First, in order to determine the location of the needle, we need to think of the range of the needle. For our needle, we used a swing of 90°, represented by the shaded red area. This is π/2 radians (for you non-math types, a full circle is 2π radians). This span starts 135° counter-clockwise from the standard 0 location. So to determine the needle position, we simple scale the needle position (in this case, 0-100) to radians 0 to π/2.
From there, the X and Y positions are pretty simple:
We now have the coordinates for the top of the needle, but not the bottom. If the entire needle is drawn, those coordinates are simple. Y is the bottom of the chart, and X is the middle. But I wasn't going for simple and decided to hide the bottom of the needle.
What we have turns our to be a geometry problem--similar triangles. Proportionally, the two triangles the same. We know the coordinates of point A, point B and the Y-coordinate of point C. What we don't know is the X-coordinate of point C.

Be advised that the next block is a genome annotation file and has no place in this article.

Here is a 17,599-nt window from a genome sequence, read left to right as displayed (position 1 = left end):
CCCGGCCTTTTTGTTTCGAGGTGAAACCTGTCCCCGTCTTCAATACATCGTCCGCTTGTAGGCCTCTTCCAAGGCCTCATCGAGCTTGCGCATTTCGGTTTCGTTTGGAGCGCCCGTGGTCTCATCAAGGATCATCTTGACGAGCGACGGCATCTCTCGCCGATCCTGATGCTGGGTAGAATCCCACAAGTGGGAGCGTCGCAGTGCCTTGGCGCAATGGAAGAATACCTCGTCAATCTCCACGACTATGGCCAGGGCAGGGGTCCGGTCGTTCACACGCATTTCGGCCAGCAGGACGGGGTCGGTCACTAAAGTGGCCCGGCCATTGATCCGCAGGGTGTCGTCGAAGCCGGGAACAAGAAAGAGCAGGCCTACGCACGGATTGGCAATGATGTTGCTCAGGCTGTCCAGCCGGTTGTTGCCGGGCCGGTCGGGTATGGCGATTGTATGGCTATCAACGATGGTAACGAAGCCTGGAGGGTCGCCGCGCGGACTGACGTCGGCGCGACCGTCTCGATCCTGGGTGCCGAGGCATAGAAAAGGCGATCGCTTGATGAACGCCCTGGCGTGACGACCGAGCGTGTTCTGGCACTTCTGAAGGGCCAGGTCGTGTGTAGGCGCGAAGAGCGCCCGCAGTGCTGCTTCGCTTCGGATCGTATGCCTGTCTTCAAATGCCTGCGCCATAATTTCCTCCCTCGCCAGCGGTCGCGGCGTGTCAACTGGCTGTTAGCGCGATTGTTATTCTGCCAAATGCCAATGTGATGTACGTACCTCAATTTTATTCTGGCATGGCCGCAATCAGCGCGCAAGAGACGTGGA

Now we have the full coordinates for the needle. For division marks, we can simply recycle the equation used to determine the top of the needle's location and run it twice. For the top, we extended the needle length by some amount (5 pixels in the example case) and for the bottom, decrease the needle length by the same amount. This will result in top and bottom coordinates for the divisions.
I thought about trying to come up with some sort of automatic scaling so that the chart would determine a needle length needed to fit the full 90° to the window. But I didn't like what I came up with. Instead, I simply made the needle length 3 times with height of the meter window.
Here are the results: